In the ever increasing low-budget horror market a lot of films will go for a sensationalist approach to story-telling. Saw and Hostel went for intense gore and human suffering, whereas Paranormal Activity and The Blair Witch Project focused on a more ˜old wives tale’ ghostly approach. Whatever your feelings about any of these films, or the horror genre as a whole, it is clear that you can give a clear synopsis to the threat, or the unique selling point of each. This is the best way to get your film press coverage and thus distribution. The film-makers behind shock comedy-horror Teeth found themselves an unique selling point within their narrative and it’s an affliction called ˜Vagina Dentata.’
Teeth begins with two divorcees who have recently married each other, bringing their respective children together in a new family unit. While the two children are playing, the son attempts to inappropriately touch his new sister and somehow cuts his finger. The action then flash-forwards years later and focuses on the grown up girl, Dawn (Jess Weixler) who is now the leader of a ˜Promise Group’ who forsake pre-marital sex and keep themselves chaste. Attending the local school, where images of female genitalia are banned from biology books Dawn begins to get close to fellow chaste teenager Tobey (Hale Appleman). The two go swimming and when Dawn refuses to have sex with Tobey, he becomes forceful only to suffer a terrible accident as she discovers an odd genetic mutation.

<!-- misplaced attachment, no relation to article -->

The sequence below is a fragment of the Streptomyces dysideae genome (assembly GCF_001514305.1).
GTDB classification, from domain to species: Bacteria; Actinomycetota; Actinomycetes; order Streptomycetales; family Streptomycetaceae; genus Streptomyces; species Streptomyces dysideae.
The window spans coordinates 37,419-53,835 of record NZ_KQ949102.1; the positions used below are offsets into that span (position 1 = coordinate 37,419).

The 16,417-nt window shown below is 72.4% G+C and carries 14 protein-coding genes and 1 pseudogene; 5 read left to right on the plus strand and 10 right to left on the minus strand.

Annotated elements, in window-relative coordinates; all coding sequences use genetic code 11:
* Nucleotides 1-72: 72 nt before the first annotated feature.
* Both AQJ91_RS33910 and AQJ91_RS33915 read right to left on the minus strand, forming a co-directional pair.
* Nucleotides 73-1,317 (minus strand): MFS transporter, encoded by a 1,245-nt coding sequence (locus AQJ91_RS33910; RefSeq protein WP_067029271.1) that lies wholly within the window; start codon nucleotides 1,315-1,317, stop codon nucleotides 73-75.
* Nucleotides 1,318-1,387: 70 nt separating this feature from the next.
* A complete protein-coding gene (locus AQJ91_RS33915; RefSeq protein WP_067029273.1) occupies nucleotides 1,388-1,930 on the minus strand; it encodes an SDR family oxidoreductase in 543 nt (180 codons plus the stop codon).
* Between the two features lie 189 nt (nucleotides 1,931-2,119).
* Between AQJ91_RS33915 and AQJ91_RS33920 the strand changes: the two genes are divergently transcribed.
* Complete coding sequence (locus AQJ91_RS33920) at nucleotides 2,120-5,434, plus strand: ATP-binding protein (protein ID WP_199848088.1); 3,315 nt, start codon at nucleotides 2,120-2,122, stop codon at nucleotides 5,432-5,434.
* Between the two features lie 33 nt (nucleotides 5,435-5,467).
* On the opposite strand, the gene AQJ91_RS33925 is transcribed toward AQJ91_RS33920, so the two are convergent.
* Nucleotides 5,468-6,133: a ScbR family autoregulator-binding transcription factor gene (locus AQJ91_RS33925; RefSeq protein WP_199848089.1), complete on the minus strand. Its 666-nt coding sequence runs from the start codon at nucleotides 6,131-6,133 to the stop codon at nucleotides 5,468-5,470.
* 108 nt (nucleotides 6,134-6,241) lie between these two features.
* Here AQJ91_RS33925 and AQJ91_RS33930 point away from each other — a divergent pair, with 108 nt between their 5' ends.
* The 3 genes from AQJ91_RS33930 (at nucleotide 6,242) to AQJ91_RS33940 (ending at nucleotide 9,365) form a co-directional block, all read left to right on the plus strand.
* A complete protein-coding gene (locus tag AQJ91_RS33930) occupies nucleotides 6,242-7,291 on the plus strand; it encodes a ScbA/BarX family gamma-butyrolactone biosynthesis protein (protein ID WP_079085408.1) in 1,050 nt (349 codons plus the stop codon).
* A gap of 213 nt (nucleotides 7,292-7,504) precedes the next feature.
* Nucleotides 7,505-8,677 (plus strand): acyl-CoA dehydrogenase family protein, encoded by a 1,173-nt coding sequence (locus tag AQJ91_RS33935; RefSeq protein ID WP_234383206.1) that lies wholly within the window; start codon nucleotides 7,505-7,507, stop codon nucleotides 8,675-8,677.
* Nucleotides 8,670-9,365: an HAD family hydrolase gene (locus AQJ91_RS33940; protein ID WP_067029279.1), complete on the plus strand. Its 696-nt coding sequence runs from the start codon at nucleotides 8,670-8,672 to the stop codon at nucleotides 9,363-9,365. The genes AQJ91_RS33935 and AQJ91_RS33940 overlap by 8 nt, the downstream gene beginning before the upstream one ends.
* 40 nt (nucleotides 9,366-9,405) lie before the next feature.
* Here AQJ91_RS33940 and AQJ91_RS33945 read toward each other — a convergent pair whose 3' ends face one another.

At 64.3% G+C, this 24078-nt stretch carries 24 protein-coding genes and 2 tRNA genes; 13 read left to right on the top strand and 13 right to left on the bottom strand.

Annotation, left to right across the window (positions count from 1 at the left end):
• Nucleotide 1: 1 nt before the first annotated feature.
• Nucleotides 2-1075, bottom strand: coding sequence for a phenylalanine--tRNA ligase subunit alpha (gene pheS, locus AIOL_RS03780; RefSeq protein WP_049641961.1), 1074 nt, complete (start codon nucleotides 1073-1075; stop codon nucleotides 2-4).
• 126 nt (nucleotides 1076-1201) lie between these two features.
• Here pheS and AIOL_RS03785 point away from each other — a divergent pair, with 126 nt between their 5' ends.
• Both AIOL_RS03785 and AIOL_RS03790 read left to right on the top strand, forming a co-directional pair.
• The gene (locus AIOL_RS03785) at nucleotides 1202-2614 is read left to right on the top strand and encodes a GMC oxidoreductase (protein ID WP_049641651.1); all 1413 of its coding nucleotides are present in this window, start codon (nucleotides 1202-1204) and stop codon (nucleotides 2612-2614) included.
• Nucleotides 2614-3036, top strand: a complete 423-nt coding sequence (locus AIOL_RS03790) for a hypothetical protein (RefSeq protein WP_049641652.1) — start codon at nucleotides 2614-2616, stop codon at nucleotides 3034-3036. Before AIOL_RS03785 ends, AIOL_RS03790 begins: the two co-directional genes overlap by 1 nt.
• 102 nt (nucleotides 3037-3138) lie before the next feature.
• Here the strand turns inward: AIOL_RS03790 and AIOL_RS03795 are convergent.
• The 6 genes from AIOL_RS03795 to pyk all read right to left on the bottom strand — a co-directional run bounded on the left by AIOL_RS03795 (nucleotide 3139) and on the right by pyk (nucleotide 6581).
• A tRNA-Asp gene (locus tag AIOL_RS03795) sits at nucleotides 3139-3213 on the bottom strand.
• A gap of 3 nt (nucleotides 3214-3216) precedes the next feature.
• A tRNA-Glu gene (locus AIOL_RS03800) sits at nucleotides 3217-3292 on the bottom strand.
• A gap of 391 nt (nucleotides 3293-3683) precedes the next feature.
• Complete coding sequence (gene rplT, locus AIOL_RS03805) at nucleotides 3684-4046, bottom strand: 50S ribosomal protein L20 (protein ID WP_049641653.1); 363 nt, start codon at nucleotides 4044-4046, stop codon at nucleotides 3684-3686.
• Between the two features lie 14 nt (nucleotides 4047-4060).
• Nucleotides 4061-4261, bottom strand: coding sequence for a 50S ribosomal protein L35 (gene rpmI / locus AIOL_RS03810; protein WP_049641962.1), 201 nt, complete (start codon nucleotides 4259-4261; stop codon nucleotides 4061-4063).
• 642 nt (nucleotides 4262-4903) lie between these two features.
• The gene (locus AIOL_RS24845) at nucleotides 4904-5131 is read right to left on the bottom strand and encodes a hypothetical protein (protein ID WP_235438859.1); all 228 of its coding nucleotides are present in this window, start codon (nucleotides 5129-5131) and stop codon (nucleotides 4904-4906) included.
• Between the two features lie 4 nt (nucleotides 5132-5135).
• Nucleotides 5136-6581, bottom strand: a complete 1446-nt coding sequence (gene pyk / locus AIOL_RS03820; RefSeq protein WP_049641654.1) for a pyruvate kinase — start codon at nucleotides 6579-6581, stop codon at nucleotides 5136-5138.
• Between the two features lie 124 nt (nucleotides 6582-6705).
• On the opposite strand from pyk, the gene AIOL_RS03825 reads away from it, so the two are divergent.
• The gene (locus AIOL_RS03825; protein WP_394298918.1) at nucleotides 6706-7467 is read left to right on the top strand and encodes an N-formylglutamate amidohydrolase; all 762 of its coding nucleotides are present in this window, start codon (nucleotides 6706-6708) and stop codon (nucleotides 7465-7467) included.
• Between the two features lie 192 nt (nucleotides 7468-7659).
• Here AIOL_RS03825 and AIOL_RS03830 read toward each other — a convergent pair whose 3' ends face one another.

The term ˜tongue-in-cheek’ has never been more applicable than in Teeth. Willfully aware of the absurdity of the subject matter it refuses to try and make itself anything other than a hilarious, and sometimes squirm-inducing splatterfest. Scenes that at first appear to be trying to increase tension inevitably become farcical, leaving the audience in no doubt that Teeth knows exactly what it is. This isn’t to say it’s a bad film, in fact considering the problems it has at its morally skewed centre it actually does a decent job of not becoming an out-and-out comedy and the performances throughout are reasonable to good.
Like all horrors Teeth makes socially commentary, this time about the dangers of both chastity in young people and overt sexual promiscuity. The town in which the action is set appears to be made up of either virginal young women or rape-obsessed teenage boys with little room in between. The fact that as each male character gets immediate and swift comeuppance at the hands, or crotch of Dawn, shows that the film-makers were not trying to go overboard of deep character arcs. Relying on well-established archetypes Teeth is a simply story stretched to a feature length film through some innovative and overall amusing set-piece scenes.
It’s not particularly memorable outside of the central conceit and the plot is stretched and sometimes forced, but Teeth does deserve some recognition for its originality in presentation. Borderline straight comedy, it still has enough horror clichÃ©s to keep fans of the genre amused, while having enough ludicrous plot-twists and satisfying vengeance for others. It’s not one of the all-time greats, but it’s certainly not one of the worst in a genre synonymous with producing hundreds of cheap productions. Teeth is ultimately quite interesting, and with plenty of bite.